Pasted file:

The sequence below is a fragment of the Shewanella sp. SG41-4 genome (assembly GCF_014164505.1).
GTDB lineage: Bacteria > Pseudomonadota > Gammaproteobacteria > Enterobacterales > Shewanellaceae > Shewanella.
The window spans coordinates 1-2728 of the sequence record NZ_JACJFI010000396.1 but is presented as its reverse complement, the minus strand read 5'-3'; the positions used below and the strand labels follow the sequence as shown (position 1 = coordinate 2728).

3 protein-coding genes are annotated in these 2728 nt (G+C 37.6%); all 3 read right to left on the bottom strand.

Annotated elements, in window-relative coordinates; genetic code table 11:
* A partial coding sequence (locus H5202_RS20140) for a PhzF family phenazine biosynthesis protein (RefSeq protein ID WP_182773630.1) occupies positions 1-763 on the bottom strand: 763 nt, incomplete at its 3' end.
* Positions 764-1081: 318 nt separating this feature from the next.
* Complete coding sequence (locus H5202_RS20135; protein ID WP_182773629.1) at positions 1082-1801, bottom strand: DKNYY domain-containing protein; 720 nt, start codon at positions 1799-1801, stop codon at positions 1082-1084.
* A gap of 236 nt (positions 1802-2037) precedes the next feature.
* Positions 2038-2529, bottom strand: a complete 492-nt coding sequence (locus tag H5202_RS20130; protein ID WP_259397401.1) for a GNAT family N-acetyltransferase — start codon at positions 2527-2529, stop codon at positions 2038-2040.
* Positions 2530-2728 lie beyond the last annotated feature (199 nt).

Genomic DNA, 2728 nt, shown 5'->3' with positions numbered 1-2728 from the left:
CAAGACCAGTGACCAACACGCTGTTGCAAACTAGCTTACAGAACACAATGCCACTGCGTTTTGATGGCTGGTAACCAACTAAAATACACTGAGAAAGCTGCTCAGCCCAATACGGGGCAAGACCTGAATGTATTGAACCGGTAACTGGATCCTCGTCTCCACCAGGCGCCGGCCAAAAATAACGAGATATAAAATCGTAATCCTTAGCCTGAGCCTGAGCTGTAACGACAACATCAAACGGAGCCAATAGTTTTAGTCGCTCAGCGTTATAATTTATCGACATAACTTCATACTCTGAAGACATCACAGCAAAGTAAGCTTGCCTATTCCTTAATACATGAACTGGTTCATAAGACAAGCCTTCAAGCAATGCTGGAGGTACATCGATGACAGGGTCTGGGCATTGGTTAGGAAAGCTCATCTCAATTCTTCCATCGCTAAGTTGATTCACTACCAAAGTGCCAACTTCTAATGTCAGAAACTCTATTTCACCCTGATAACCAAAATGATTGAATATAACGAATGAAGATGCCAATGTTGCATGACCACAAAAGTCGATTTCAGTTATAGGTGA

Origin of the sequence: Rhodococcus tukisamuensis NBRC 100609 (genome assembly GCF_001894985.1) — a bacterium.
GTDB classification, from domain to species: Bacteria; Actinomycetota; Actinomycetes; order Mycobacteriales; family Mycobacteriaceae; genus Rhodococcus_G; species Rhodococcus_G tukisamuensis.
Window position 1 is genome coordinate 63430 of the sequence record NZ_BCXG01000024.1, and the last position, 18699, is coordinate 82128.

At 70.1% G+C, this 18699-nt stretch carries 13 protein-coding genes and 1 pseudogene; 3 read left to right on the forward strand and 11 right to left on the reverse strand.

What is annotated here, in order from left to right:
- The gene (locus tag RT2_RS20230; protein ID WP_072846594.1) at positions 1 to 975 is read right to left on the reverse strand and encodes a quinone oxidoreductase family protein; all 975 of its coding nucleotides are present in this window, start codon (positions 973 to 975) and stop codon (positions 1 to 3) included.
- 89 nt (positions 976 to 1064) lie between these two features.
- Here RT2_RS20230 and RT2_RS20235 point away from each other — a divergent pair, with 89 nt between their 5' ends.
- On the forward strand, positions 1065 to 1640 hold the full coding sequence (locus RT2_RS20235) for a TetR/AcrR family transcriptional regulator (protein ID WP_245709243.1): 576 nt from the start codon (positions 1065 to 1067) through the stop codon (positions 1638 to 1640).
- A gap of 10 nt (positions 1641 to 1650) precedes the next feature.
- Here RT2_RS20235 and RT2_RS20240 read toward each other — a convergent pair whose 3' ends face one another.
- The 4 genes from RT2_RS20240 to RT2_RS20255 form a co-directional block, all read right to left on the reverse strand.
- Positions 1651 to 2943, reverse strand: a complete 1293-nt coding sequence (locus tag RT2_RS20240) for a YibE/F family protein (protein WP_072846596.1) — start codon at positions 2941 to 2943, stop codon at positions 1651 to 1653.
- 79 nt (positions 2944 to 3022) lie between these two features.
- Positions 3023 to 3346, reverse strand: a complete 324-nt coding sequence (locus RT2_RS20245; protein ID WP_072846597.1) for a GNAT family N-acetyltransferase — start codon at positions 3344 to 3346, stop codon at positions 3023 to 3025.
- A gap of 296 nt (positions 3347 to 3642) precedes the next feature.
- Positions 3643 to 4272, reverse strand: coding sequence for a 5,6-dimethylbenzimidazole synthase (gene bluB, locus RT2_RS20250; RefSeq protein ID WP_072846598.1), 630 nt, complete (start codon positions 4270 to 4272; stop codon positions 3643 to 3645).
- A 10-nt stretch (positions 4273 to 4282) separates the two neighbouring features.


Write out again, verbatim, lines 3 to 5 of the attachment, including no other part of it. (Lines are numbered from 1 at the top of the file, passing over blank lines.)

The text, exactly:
The window spans coordinates 1-2728 of the sequence record NZ_JACJFI010000396.1 but is presented as its reverse complement, the minus strand read 5'-3'; the positions used below and the strand labels follow the sequence as shown (position 1 = coordinate 2728).

3 protein-coding genes are annotated in these 2728 nt (G+C 37.6%); all 3 read right to left on the bottom strand.

Annotated elements, in window-relative coordinates; genetic code table 11: